Ada’s a character who means a lot to both the fans and the development team, and she was really tough to design for this remake. We had so many iterations of her costume, and it took over six months of auditions before we settled on her face model. After all that work, I was glad to see that the fans seemed to like her new look! Getting positive feedback makes the effort worth it.
I approached the redesign of Sherry by thinking that she should not just be a stock “cute little girl” character, but have some depth to her and make her a character that you could get attached to, and who you want to protect. For Sherry, Claire and Ada, the art director from Resident Evil 7, Tomonori Takano, joined the team and helped us.
In the original Resident Evil 2, the Tyrant is dropped in from a helicopter, but in the new game we approached his design based on his original concept: an infiltrator who will relentlessly pursue his target until he can exterminate them. This is why he hides his face with a hat, although I guess he hasn’t been totally successful in doing so… (laughs) It’s been great to see how scary players found him and how much they love him as a character.
The game’s new score and its sound design
Composer Shusaku Uchiyama: The issue of how to create sound design and music that would both be modern and fitting for a new game in 2019, and also bring to mind the sound of a game released 20 years ago, was a tough one, but it was also a fun and rewarding experience to tackle that challenge together as a team.
Watching fan reaction to the game’s reveal
Director Kazunori Kadoi: The whole development team got together in our office to watch the E3 announcement in real time. We didn’t think that a game which is “just” a remake would garner such a massive reaction, so we were surprised and delighted to see the response. Not only that but once reactions to the gameplay on the E3 booth started to hit, we saw that people loved it, and we even got some show awards! This was both the highest praise for me as a director, and also somehow a kind of additional pressure for the remaining months of the project (laughs).
Celebrating the game going gold
Producer Yoshiaki Hirabayashi: Once the game went gold, we had a big party together. I could see from everyone’s expressions that each and every team member had a huge sense of achievement at finally getting to this point, and we chatted about the various difficulties we’d had during the project, the fans’ impressions of the gameplay and so on.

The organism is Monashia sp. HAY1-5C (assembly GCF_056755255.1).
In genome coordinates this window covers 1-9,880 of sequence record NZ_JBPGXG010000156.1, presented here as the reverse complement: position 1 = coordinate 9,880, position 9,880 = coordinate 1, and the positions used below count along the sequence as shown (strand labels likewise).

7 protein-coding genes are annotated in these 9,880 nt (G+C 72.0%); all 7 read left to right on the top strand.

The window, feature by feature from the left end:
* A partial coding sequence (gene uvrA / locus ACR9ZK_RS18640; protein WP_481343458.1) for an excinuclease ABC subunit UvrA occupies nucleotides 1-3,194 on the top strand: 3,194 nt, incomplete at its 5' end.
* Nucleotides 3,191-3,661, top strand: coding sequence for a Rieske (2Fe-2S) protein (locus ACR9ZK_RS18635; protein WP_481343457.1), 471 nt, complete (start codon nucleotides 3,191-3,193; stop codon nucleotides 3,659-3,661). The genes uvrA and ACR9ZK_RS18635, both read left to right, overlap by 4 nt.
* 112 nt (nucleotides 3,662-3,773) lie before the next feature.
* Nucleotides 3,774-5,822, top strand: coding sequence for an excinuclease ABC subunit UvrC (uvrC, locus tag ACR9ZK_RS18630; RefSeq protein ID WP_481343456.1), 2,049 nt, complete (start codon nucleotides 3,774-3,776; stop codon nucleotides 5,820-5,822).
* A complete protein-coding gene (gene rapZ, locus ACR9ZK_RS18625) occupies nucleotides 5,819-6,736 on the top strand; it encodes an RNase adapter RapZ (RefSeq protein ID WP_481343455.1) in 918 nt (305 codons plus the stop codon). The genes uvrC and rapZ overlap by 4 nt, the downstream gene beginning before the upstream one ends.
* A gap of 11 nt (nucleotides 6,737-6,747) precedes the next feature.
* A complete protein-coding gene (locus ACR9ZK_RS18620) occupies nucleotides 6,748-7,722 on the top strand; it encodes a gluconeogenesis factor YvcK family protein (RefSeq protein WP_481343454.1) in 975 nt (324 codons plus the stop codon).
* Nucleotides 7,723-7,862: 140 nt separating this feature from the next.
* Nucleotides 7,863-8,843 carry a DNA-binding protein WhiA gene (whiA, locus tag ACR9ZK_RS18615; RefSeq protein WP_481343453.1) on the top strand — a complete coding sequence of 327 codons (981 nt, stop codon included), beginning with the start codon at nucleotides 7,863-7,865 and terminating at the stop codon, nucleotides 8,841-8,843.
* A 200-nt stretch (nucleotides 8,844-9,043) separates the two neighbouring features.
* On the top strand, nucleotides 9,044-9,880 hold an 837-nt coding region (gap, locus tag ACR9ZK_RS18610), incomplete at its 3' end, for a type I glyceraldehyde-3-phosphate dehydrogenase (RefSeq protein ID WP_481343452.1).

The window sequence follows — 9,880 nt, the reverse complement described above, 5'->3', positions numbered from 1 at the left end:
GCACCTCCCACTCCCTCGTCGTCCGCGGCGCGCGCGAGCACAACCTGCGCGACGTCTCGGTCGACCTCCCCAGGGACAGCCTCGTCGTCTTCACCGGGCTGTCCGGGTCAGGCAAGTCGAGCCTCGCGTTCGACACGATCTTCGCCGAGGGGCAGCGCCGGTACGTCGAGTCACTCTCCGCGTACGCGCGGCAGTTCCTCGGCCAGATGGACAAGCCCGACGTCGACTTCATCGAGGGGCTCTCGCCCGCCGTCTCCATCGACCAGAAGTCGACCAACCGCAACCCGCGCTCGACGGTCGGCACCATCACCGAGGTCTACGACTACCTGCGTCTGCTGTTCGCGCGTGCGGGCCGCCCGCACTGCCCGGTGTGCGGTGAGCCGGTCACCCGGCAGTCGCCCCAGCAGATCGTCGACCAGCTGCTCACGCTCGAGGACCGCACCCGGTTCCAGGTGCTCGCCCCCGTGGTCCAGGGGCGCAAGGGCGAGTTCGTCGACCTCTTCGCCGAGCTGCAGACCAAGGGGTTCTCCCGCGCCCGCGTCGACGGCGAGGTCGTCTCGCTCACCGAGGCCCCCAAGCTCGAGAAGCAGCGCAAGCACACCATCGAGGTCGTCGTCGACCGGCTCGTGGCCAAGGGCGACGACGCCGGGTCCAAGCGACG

Actually, the project leaders including myself wanted to have this kind of “behind the curtain” discussion be available for fans to see what we really talk about, so we had another dev team roundtable session separately, which was filmed and put online. If any of your readers are interested in hearing lots of great stories and anecdotes from the development of Resident Evil 2, including an appearance by the original game’s director, Shinji Mikami, please check this video series out! Here are the YouTube links.
Resident Evil 2 Roundtable Part 1: The team didn’t actually know they were being filmed yet during this part! So, you get some really frank discussion (laughs).
Resident Evil 2 Roundtable Part 2: This section has some images and video clips from the game’s development that aren’t available anywhere else!
Resident Evil 2 Roundtable Part 3: In this part, none other than Shinji Mikami, the original game’s director, joins us for a discussion with the remake directors. These three all joined Capcom at the same time, so they go way back! They even discuss the fabled “RE1.5” and we show some footage.
Resident Evil 2 Roundtable Part 4: We originally only planned three parts of this series, but we had some more great anecdotes, so we added a bonus fourth part.